How to Cut the Cost of Contraceptives by Regulating Less
In his “compromise” with Catholic critics, President Obama has said that various church-affiliated employers don’t have to provide a contraception benefit in their insurance plans. However, insurance plans will have to provide such a benefit separately and must not charge the patient for the benefit. Of course, contraceptives cost something and so the insurance company will need to charge for it. How will it charge if it can’t charge patients? By charging the employers who buy the insurance. That’s why I put the word “compromise” in quotation markets. It’s not really a compromise at all. The employers will still need to buy insurance that is priced to reflect the contraception benefit.
John Cochrane of the University of Chicago has written an excellent critique of the original Obama proposal before the “compromise.” In it, he points out that contraceptives are not something that people would typically want to buy insurance coverage for. Insurance is for consumption smoothing: that is, we buy it for high-cost, low-probability events so that a low-probability hit one year will not drastically cut our real consumption that year. The outlay for contraceptives is relatively small and relatively high-probabiity for their users. So on neither of the two dimensions is the purchase of contraceptives what economists call an “insurable event.”
An advisory panel to the department of Health and Human Services (HHS) argues that a regulation requiring such coverage is needed so that “women will have access to a full range of recommended preventive services.” White House spokesman Jay Carney echoes the panel’s statement.
Cochrane notes, correctly, that the panel and Carney confuse access and cost.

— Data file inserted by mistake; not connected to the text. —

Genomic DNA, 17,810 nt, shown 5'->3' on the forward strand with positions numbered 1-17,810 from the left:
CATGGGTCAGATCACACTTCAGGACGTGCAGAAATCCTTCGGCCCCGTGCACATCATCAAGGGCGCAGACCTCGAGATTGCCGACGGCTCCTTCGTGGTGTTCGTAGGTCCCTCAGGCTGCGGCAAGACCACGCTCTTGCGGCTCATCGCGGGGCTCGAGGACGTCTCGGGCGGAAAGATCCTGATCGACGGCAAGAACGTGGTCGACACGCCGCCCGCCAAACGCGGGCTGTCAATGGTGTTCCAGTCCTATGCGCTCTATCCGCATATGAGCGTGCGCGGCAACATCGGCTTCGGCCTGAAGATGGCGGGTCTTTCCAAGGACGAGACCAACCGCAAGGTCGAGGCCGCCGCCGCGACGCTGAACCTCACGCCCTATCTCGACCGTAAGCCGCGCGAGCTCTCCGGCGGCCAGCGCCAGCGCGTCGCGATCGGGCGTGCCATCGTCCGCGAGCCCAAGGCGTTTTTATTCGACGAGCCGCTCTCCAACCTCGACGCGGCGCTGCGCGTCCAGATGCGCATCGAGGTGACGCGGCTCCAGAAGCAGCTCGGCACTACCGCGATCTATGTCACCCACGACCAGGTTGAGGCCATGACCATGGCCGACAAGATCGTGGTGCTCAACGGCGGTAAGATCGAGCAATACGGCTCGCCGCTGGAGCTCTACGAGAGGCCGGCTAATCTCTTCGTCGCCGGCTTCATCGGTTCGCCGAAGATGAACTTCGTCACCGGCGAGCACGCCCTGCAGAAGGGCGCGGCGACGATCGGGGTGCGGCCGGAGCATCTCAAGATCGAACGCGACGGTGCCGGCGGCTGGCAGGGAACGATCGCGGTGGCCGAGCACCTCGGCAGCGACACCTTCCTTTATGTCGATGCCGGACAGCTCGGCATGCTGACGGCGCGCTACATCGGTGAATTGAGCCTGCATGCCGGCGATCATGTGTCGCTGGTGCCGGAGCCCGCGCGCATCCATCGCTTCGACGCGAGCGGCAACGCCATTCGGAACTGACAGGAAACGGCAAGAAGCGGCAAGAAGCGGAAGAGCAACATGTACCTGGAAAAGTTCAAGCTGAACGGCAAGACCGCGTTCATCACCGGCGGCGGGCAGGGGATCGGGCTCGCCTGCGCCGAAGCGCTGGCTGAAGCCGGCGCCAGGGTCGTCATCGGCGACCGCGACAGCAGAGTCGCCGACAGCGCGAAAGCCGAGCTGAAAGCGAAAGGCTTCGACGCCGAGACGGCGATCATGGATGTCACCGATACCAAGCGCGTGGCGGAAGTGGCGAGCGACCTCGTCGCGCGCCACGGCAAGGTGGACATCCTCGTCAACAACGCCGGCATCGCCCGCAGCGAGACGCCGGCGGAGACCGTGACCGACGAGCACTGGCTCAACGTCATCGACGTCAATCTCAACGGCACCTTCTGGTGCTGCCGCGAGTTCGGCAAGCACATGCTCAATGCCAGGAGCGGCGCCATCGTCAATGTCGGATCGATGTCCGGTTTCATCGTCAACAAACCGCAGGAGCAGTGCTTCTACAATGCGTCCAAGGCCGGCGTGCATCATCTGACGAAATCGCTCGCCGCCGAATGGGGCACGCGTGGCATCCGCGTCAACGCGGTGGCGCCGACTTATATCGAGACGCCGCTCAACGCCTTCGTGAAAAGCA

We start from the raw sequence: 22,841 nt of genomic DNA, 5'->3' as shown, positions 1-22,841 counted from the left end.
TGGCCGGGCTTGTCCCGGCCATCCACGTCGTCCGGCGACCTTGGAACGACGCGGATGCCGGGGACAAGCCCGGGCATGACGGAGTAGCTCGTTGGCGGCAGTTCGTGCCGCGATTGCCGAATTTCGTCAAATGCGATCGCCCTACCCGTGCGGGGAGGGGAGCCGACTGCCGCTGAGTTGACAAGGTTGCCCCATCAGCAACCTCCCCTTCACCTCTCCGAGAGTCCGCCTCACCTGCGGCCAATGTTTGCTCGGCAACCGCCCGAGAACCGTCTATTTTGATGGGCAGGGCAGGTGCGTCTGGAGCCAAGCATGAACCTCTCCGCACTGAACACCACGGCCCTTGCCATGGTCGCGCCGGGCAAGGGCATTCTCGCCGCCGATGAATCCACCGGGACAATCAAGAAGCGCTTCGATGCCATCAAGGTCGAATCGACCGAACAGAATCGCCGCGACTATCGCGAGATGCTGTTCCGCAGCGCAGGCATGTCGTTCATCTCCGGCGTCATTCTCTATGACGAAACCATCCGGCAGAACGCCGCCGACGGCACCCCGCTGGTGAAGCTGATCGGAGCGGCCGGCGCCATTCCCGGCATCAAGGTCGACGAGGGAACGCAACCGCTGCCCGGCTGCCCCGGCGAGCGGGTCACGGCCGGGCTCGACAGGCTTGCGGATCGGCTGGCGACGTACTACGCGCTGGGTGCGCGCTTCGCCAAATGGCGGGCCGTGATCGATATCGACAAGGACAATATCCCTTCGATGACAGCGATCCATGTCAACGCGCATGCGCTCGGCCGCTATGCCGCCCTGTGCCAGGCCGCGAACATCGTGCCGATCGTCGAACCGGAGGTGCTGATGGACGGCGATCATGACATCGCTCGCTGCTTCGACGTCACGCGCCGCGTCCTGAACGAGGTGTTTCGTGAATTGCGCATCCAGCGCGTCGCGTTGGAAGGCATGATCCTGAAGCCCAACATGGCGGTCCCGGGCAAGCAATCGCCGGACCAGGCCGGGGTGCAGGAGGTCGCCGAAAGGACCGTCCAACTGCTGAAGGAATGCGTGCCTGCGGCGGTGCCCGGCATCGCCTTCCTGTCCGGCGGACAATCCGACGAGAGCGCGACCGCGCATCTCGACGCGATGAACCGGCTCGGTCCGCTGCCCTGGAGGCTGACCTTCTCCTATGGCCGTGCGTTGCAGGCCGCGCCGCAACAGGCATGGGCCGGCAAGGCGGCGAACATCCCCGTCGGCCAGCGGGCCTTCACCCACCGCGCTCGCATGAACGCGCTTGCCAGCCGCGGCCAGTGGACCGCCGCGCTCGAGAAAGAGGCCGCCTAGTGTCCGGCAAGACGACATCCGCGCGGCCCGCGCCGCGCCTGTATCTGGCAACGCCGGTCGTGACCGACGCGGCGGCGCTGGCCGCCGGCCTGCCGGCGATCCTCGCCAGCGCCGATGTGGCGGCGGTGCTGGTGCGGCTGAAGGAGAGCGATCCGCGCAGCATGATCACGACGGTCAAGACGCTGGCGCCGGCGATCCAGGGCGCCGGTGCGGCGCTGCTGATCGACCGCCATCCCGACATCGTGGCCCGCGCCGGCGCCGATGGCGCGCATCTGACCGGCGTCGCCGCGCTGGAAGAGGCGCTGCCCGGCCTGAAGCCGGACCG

Cochrane himself, though, tends to confuse them. I’m guessing it’s because he had limited space in his Wall Street Journal article. He writes, “I have ‘access’ to toothpaste because I have two bucks in my pocket and a competitive supplier. Anyone who can afford a cell phone can afford pills or condoms.” So Cochrane has access to toothpaste and the cost is low. Had he tried to make a crystal-clear distinction between access and cost, he would have taken an example where one has access but the price is high.
Nevertheless, there is a way that the federal government now cuts access to contraceptives in a way that substantially raises the cost. Were the government to get rid of the regulation that does this, women’s access to contraceptives would rise and the cost would fall.
What is the regulation? It’s the one that requires contraceptive pills to be prescription drugs. If, instead, drug companies were allowed to sell contraceptives over the counter, access would rise and cost would fall.
But let’s say that you think that’s a little too much freedom for women to have. I don’t think that, but it’s not unusual that I’m in the minority here. I think women should be much freer than most people think. I think they should be free to buy foreign trucks without paying a tariff and should be free to buy goods from Cuba and Iran, to take two examples.
But, OK. Let’s say I can’t convince you. So how about this? Have the government keep insisting that contraceptives be prescription drugs–can’t trust those women, don’t you know–but let pharmacists decide whether to sell them to women who ask for them. In other words, cut the high-priced doctor out of the loop. This is done in many countries and, in fact, was done in the United States before 1938. Pharmacists often have more information about drugs than doctors do: fancy that.
With that little step, access would rise and cost would fall.